Times Literary Supplement (essay date 1939)
SOURCE: “In the Name of Marx: The Philosopher and the Fight,” in The Times Literary Supplement, No. 1966, October 7, 1939, p. 570.
[In the following excerpt a reviewer praises Berlin's study of Karl Marx.]
Mr. Berlin has packed a great deal into this scholarly and admirably written little volume [Karl Marx: His Life and Environment]. It is a biographical sketch, a vividly condensed study of the background of ideas and personalities against which Marx's labours grew to maturity, a summary of the theory and the diverse implications of historical materialism and a review of Marx's historic achievement. In all these respects the book is a model of objective clarity. One could wish that Mr. Berlin had a taste for shorter sentences, but on the other hand it must be said that his elaborate and almost neo-Augustan precision of style is not without charm.
Whatever else he might be, Marx declared towards the end of his life, he was not a Marxist. The saying should be borne in mind as an aid to distinguishing between Marx's ideas and the things that have been said and done in his name. Though the essence of his philosophy is the claim that, unlike other philosophies, it is a means of changing the world and not merely of explaining it, though also it was Marx who in fact created the International and in so doing directed the practical course of Socialism on the Continent of Europe, it is as a thinker, needless to say, and not as a man of action that he carries the astonishing weight of his influence. He was never a popular leader or agitator, though there may have been something of the thwarted Realpolitiker, as others have suggested, in the man who denounced yet appeared to envy Lassalle's dealings with Bismarck. The library was Marx's real field of battle; the laws governing the history of society were the weapons he fashioned for the predetermined victory of the proletariat.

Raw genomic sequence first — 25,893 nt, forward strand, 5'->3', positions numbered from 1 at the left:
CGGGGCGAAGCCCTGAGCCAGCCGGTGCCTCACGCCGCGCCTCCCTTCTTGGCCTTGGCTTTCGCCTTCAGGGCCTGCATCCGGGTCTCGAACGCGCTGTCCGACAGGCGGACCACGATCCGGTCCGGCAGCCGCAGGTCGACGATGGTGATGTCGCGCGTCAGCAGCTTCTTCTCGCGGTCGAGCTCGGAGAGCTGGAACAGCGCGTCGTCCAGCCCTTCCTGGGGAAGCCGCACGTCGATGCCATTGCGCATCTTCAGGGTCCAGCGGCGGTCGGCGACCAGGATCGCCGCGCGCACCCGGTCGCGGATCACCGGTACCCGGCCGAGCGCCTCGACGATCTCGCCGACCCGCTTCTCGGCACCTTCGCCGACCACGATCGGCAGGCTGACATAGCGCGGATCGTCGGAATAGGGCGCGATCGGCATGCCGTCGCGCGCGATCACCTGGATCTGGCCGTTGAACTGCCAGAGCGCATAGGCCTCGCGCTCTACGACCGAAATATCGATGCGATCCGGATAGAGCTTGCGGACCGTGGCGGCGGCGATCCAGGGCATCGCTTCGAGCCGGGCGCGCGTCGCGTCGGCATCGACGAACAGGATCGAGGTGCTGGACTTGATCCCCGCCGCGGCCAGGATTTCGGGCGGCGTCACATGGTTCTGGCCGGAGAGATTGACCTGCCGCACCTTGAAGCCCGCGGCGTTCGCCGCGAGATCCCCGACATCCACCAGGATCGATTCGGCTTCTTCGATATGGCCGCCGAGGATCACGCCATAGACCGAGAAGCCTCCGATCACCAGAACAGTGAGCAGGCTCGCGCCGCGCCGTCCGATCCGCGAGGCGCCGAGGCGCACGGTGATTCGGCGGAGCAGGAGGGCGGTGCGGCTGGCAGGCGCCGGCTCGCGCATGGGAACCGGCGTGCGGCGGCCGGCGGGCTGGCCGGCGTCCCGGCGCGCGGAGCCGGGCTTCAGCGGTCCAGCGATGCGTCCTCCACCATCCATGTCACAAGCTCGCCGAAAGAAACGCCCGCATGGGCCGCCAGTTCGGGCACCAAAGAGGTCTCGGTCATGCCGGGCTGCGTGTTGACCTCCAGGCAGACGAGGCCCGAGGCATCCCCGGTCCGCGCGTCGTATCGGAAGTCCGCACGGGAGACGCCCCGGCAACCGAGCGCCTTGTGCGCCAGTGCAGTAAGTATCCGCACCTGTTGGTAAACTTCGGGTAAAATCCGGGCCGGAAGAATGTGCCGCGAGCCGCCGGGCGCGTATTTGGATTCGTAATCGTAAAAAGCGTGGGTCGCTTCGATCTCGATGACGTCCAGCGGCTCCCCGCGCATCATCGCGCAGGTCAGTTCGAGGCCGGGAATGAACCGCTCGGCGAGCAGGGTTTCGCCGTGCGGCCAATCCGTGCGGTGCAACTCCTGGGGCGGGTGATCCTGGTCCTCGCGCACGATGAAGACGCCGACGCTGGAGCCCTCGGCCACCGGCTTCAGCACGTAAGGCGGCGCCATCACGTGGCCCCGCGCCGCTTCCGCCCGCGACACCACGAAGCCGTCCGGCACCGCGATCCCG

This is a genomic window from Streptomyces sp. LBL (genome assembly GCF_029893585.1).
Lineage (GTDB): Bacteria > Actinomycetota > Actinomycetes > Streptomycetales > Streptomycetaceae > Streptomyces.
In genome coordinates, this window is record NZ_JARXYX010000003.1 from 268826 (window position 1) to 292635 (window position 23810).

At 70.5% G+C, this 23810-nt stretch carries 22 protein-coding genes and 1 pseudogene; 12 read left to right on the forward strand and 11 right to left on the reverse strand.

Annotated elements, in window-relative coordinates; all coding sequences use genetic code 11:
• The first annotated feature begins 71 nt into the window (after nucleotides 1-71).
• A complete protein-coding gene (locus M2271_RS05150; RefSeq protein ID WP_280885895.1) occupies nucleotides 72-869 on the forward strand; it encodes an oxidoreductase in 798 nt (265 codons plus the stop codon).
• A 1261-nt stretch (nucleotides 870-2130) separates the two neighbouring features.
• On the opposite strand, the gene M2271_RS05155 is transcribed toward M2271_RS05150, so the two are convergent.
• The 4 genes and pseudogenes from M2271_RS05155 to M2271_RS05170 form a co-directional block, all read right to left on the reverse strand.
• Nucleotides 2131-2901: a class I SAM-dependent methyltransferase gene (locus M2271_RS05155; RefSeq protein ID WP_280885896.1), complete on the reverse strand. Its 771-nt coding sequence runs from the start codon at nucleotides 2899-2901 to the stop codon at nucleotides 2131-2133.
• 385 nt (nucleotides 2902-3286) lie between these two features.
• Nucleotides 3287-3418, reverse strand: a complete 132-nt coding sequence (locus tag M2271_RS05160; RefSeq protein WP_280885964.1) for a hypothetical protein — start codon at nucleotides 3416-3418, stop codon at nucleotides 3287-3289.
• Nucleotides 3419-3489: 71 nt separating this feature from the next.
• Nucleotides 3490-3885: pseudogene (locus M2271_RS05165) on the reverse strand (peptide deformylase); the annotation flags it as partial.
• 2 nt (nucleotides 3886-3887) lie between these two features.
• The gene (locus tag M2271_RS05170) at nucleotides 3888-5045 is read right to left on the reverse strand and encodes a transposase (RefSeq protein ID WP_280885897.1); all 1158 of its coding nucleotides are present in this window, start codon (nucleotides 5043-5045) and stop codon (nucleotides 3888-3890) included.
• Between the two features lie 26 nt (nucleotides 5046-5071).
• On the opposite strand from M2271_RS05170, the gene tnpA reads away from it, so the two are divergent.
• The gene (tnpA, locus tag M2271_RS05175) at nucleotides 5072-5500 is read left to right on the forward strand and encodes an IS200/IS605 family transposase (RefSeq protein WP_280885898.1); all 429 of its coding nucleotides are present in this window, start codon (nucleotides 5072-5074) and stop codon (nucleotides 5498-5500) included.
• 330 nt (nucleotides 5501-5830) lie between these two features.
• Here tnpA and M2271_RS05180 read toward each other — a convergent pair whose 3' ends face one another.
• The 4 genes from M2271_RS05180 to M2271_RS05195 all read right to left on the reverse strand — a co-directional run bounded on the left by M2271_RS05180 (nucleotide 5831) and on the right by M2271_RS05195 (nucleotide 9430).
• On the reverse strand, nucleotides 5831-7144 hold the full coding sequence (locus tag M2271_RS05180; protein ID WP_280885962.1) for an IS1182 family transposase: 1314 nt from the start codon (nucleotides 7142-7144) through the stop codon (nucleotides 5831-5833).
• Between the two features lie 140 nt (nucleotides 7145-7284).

LIFE OF POVERTY
Having wisely emphasized this view of his subject at the start, Mr. Berlin goes on to describe the man. Marx is not an attractive figure. Only the affectionate simplicity of his family life and the enduring trust of his friendship with Engels soften the portrait of an overbearing and aggressive theorist, harshly intolerant, at once insensitive and thinskinned, uncompromising and jealous, contemptuous of personal authority even while he strove for undisputed intellectual leadership. Marx was approachable to others only on his own terms. Yet the most forbidding features of the man, as Mr. Berlin justly points out, were traced either by the force of circumstance or by the indomitable...
(The entire section is 1104 words.)